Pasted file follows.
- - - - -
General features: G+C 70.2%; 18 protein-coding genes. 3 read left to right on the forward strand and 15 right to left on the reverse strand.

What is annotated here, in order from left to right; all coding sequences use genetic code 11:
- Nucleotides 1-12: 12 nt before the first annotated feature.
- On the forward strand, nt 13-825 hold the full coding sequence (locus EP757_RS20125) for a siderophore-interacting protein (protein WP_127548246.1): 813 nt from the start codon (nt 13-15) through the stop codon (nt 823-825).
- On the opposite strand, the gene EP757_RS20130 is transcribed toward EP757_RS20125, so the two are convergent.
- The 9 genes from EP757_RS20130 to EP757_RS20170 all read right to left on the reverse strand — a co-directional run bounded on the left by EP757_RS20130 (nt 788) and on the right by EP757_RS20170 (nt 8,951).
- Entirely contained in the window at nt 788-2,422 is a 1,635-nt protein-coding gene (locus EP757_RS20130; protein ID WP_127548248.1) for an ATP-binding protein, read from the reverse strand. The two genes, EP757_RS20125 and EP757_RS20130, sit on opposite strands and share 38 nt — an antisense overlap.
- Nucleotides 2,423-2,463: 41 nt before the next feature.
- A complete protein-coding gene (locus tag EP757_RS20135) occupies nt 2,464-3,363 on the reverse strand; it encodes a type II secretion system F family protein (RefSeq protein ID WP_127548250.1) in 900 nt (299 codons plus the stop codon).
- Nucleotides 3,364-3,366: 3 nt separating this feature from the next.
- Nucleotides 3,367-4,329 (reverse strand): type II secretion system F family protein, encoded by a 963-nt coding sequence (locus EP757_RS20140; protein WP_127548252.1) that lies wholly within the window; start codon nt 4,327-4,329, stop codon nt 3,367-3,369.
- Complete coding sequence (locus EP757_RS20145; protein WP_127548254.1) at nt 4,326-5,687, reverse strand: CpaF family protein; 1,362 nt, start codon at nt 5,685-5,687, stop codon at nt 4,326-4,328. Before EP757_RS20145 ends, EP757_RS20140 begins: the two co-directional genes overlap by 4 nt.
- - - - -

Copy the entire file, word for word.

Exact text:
General features: G+C 70.2%; 18 protein-coding genes. 3 read left to right on the forward strand and 15 right to left on the reverse strand.

What is annotated here, in order from left to right; all coding sequences use genetic code 11:
- Nucleotides 1-12: 12 nt before the first annotated feature.
- On the forward strand, nt 13-825 hold the full coding sequence (locus EP757_RS20125) for a siderophore-interacting protein (protein WP_127548246.1): 813 nt from the start codon (nt 13-15) through the stop codon (nt 823-825).
- On the opposite strand, the gene EP757_RS20130 is transcribed toward EP757_RS20125, so the two are convergent.
- The 9 genes from EP757_RS20130 to EP757_RS20170 all read right to left on the reverse strand — a co-directional run bounded on the left by EP757_RS20130 (nt 788) and on the right by EP757_RS20170 (nt 8,951).
- Entirely contained in the window at nt 788-2,422 is a 1,635-nt protein-coding gene (locus EP757_RS20130; protein ID WP_127548248.1) for an ATP-binding protein, read from the reverse strand. The two genes, EP757_RS20125 and EP757_RS20130, sit on opposite strands and share 38 nt — an antisense overlap.
- Nucleotides 2,423-2,463: 41 nt before the next feature.
- A complete protein-coding gene (locus tag EP757_RS20135) occupies nt 2,464-3,363 on the reverse strand; it encodes a type II secretion system F family protein (RefSeq protein ID WP_127548250.1) in 900 nt (299 codons plus the stop codon).
- Nucleotides 3,364-3,366: 3 nt separating this feature from the next.
- Nucleotides 3,367-4,329 (reverse strand): type II secretion system F family protein, encoded by a 963-nt coding sequence (locus EP757_RS20140; protein WP_127548252.1) that lies wholly within the window; start codon nt 4,327-4,329, stop codon nt 3,367-3,369.
- Complete coding sequence (locus EP757_RS20145; protein WP_127548254.1) at nt 4,326-5,687, reverse strand: CpaF family protein; 1,362 nt, start codon at nt 5,685-5,687, stop codon at nt 4,326-4,328. Before EP757_RS20145 ends, EP757_RS20140 begins: the two co-directional genes overlap by 4 nt.